Sardine Toast

spicy piri piri sardines with cultured butter, fennel, parsley and lemon

Tinned fish is having a moment. Since it has become a bit of a viral hit on social media #tinnedfishdinner, it’s all over the place. Before, I was able to get the usual canned tuna, anchovies, or standard sardines packed in oil, water, or yellow mustard. I will always have a place for canned sardines in mustard in my pantry; it was the only variety I would eat as a kid. But now, I can literally go to my corner store and pick up a can of tinned octopus or mussels, not to mention the variety of specialty sardines available at larger markets, like the Reading Terminal here in Philly, where these Matiz sardines are from; they were a Christmas present from my husband. He knows me well.

There are lots of other great sardines available, from classic centuries-old canneries in Portugal that produce sardines for brands like Nuri and Jose Gourmet (my favorite sardines at the moment) to newer, exciting takes on canned fish from brands like Fishwife or Scout. And then there’s the good old King Oscar, generally available in most grocery stores and totally delicious. So, pick one depending on your taste and what’s available. Any good can of sardines will work for this recipe. Just a note, I prefer a larger pilchard here versus a tiny little bristling sardine. I want a big split filet on my toast. But choose whatever you like, or try something new.

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Canned Sardines Sardine Toast with Fennel
Tinned fish is having a moment. Since it has become a bit of a viral hit on social media #tinnedfishdinner, it’s all over the place.
Sardine Toast Recipe
Tinned Sardines
Sardine Toast
Sardine Toast Detail
How long have canned sardines been around?

Sardine canneries have a long history that dates back to the 19th century, primarily in regions where sardines were abundant, such as Mediterranean countries and parts of the Atlantic coast. The canning process was developed as a way to preserve sardines, which are highly perishable, and make them more accessible for consumption in areas where fresh sardines were not readily available.
One of the earliest recorded instances of sardine canning occurred in France in the early 19th century, where sardines were packed in oil in tin-plated steel cans. The process was later refined and popularized in other countries, including Portugal, Spain, and Italy, where sardines are a staple of the cuisine.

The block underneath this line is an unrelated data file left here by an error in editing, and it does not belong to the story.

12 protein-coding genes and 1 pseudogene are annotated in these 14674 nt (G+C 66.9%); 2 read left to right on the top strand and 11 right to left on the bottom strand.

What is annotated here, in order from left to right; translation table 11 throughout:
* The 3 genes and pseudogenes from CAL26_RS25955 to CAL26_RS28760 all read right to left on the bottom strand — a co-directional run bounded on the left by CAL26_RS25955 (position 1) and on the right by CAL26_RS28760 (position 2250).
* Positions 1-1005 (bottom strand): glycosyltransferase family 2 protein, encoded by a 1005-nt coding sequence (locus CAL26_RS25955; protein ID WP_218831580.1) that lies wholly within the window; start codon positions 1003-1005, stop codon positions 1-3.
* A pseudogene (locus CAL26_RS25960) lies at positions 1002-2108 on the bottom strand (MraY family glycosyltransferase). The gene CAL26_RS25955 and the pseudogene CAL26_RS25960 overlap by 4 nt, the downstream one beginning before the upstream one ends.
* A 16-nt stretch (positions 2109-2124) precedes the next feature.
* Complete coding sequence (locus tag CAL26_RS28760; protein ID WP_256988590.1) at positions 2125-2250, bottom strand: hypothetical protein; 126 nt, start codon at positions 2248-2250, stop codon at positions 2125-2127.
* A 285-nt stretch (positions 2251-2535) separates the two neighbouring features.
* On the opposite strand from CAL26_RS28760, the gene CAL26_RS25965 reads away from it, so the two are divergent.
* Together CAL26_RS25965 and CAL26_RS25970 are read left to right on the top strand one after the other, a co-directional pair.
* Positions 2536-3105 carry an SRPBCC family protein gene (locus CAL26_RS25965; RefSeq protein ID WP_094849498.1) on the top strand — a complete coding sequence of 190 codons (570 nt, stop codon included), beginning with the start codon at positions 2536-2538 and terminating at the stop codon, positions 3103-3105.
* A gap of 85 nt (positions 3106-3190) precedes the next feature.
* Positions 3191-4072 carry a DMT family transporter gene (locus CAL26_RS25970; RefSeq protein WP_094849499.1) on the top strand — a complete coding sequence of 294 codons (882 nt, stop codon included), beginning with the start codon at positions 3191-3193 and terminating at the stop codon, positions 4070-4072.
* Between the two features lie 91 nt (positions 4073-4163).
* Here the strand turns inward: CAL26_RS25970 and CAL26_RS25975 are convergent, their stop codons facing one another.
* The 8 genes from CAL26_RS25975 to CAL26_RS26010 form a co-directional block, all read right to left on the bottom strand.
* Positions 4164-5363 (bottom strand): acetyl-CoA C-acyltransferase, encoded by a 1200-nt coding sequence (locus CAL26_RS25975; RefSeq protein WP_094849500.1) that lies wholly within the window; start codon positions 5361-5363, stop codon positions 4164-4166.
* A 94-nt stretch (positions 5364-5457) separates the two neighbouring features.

The popularity of canned sardines grew throughout the 20th century, as they were affordable, nutritious, and had a long shelf life. However, overfishing and environmental factors have led to a decline in sardine populations in some regions, impacting the sardine canning industry. Despite this, sardine canneries continue to operate in many parts of the world, preserving a tradition that has been a part of coastal cultures for centuries.

What are some popular brands of canned sardines?

Conservas Ramirez is a renowned Portuguese brand known for its high-quality canned fish products, including sardines, mackerel, and tuna.

Nuri is another popular Portuguese brand that specializes in canned sardines. They offer a variety of flavors and packaging options, such as sardines in olive oil or tomato sauce.

Jose Gourmet
Jose Gourmet is a premium Portuguese brand that offers a range of gourmet canned fish products, including sardines, mackerel, and octopus.

King Oscar
King Oscar is a Norwegian brand known for its canned seafood, including sardines, mackerel, and herring. They are known for their high-quality products and traditional recipes.

Matiz is a Spanish brand that offers a range of gourmet canned seafood products, including sardines. They are known for their high-quality ingredients and traditional preparation methods.

These brands are just a few examples of delicious canned sardines available. Each brand has its own unique flavors and styles, so it’s worth trying a new one when you see it.

What is a sardine?

A sardine is a small, oily fish that belongs to the herring family, Clupeidae. They are known for their silvery skin, soft bones, and rich, flavorful flesh. They are typically found in cans or jars, packed in oil, water, or sauce and are a great source of omega-3 fatty acids.